Marketing for your new startup is exciting. You’ve put time and effort into creating your product or service, and now you need to make sure your market is as hyped about it as you are.
In this three-step guide, we’ll cover the essential components for creating asuccessful marketing strategy and help your startup grow faster by capturing the attention of the right people: ideal customers.
Messaging, Buyer Personas, and Positioning
Before you start thinking about marketing tactics, you need to build a solid foundation for your brand and messaging. This is a step many startups skip, which, along with a lack of user research and market demand, can be a reason nine out of ten startups fail.
After ensuring there’s demand for your product, get clear on these fundamental questions before planning your marketing strategy:
- Who are you helping? Before you start marketing your product, you need to define your target audience. And within your target audience, go further and identify your different buyer personas.
- What problems are you helping your customers solve? What are the pain points and challenges that you offer a solution to? Define this thoroughly; getting this one right will determine whether your marketing message resonates with your ideal customer or falls flat.
- How are you helping your customers? It’s no coincidence that we’re talking about the how after the who and the what. Starting with the how is a classic startup mistake that will set you up for failure. As tempting as it is to dive into the details of your product, the harsh truth is that nobody will care unless you first answer every prospect’s most important question: “what’s in it for me?”
Once you have the answers to these three questions, it’s much easier to craft compelling marketing messages that effectively resonate with your ideal customers. This provides the framework for any startup’s successful marketing strategy.
A Three-Step Guide to Marketing for Startups
Below is our framework for an effective marketing strategy for your startup. Think of it as the foundation you can build upon and add to as you scale, bringing in new tactics such as email nurturing and other marketing automation.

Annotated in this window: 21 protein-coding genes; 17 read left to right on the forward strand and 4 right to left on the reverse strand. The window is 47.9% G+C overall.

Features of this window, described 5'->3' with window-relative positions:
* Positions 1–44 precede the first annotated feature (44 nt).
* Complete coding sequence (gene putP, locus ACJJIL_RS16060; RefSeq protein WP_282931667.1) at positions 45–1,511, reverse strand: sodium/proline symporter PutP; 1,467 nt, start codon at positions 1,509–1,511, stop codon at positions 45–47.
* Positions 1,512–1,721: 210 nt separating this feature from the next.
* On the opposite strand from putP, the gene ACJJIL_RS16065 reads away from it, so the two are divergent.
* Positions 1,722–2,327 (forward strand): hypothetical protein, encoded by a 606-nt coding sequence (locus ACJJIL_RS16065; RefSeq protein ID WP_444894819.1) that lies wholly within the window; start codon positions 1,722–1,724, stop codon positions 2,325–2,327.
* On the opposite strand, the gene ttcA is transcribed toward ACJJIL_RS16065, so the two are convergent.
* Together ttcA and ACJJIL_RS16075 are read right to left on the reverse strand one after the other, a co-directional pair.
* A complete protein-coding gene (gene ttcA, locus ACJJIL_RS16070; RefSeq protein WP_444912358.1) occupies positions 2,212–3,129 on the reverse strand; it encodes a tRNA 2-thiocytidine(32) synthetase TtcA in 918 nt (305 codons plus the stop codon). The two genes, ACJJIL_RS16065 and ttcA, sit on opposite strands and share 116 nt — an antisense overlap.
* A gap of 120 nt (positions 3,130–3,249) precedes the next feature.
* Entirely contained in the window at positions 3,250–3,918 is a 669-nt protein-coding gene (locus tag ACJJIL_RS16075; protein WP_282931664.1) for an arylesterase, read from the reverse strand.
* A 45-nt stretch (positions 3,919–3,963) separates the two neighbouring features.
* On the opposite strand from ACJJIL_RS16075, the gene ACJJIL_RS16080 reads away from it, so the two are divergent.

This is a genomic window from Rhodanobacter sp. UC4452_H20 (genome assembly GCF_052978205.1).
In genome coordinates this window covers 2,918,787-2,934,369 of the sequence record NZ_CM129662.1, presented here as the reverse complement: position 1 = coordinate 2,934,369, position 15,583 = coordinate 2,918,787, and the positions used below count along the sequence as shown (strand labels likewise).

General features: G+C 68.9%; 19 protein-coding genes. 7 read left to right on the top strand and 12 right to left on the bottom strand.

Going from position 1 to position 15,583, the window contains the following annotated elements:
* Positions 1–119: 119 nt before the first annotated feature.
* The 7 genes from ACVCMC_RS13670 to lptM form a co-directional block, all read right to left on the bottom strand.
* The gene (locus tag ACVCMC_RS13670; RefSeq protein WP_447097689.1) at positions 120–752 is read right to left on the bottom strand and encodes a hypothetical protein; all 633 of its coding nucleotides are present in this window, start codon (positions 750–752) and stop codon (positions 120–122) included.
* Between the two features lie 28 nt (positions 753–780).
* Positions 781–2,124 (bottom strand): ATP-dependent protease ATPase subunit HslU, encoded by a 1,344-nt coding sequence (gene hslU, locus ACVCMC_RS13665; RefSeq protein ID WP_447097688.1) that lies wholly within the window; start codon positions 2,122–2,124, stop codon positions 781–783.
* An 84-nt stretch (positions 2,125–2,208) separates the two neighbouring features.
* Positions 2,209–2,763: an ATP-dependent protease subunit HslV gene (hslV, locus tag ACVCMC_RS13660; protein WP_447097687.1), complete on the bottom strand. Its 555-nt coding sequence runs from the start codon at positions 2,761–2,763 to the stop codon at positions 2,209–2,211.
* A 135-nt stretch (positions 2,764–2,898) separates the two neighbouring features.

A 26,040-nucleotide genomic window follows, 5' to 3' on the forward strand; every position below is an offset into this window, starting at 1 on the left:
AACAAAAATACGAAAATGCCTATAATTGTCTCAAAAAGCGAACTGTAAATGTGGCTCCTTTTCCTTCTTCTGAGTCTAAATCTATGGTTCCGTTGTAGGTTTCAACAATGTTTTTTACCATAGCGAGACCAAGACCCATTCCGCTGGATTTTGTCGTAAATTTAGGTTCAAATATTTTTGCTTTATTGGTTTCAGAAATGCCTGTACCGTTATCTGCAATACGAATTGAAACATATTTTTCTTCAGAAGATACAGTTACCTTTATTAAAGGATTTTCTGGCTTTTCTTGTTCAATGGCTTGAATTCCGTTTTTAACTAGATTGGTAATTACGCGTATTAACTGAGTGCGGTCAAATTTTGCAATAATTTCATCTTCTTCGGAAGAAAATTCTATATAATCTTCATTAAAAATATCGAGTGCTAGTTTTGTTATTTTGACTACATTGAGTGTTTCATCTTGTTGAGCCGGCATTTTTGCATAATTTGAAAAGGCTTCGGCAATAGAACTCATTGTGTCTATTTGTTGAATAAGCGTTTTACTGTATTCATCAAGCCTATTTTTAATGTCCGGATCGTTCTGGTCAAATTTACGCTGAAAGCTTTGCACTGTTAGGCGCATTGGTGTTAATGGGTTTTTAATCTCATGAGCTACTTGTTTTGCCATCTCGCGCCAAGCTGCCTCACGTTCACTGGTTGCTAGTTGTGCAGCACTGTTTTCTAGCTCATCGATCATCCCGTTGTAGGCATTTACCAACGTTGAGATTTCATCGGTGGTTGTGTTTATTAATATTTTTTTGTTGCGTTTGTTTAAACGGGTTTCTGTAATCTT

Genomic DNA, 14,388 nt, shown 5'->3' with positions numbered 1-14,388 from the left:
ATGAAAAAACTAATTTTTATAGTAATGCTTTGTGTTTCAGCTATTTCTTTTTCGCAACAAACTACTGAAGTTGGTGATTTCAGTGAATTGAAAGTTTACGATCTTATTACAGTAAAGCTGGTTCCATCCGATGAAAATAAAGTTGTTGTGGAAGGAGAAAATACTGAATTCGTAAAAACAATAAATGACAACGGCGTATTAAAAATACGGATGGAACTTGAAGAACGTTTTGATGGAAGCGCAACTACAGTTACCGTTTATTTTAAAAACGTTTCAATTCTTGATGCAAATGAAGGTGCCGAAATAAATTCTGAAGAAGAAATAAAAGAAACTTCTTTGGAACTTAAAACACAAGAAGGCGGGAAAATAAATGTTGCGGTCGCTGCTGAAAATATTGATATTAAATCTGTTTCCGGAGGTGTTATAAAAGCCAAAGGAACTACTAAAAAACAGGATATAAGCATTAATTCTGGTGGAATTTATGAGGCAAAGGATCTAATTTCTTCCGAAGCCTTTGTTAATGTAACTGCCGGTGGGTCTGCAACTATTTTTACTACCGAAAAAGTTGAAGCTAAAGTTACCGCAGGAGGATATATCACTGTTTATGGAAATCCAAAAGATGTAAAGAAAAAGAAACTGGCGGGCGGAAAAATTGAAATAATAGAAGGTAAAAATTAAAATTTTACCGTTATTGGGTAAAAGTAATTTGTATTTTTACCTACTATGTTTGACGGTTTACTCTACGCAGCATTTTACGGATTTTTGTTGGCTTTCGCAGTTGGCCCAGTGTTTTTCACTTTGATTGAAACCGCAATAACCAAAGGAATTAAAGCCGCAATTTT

1. Optimize your website.
To get your marketing strategy underway, the first thing you need to focus on is optimizing your website.
With great search engine optimization (SEO), landing pages designed for conversions, and a blog to drive traffic and build trust, your website will become a marketing machine in its own right.
Get your SEO right from the start.
Pay attention to SEO at the beginning of your startup’s journey and you’ll reap the rewards later.
Make sure you identify which keywords your prospects are looking for so you can start building your site and your content to rank for them.
Optimize your site for lead generation.
Once a visitor lands on your site, make sure there’s a next step for them to take. Offer something of value to incentivize visitors to leave their contact details.
If you’re stuck on what to offer, a download of a white paper or free trial of your service are classic lead magnets. Once you have their email, you can reach out to prospects and nurture them down your sales funnel with automation and personalization.
Blog and guest blog.
Did you know that a B2B buyer on average consumes 13 (!) pieces of content from a provider before deciding to purchase?
To build trust with your prospects, it’s essential to showcase your expertise and build credibility by publishing useful and valuable content on your website.
Guest blogging on other sites is also a cost-efficient way to drive traffic and get exposure.
2. Design a social media marketing strategy.
Once you have your website in good shape, social media is the next arena to conquer. It’s easy to feel overwhelmed by the sheer number of options, so where should a startup begin?
Choose the right channels.
Where does your target audience like to hang out online? If you target Gen Z kids, then maybe TikTok is the place to be. And if you’re selling a B2B product? Then LinkedIn is probably a better channel.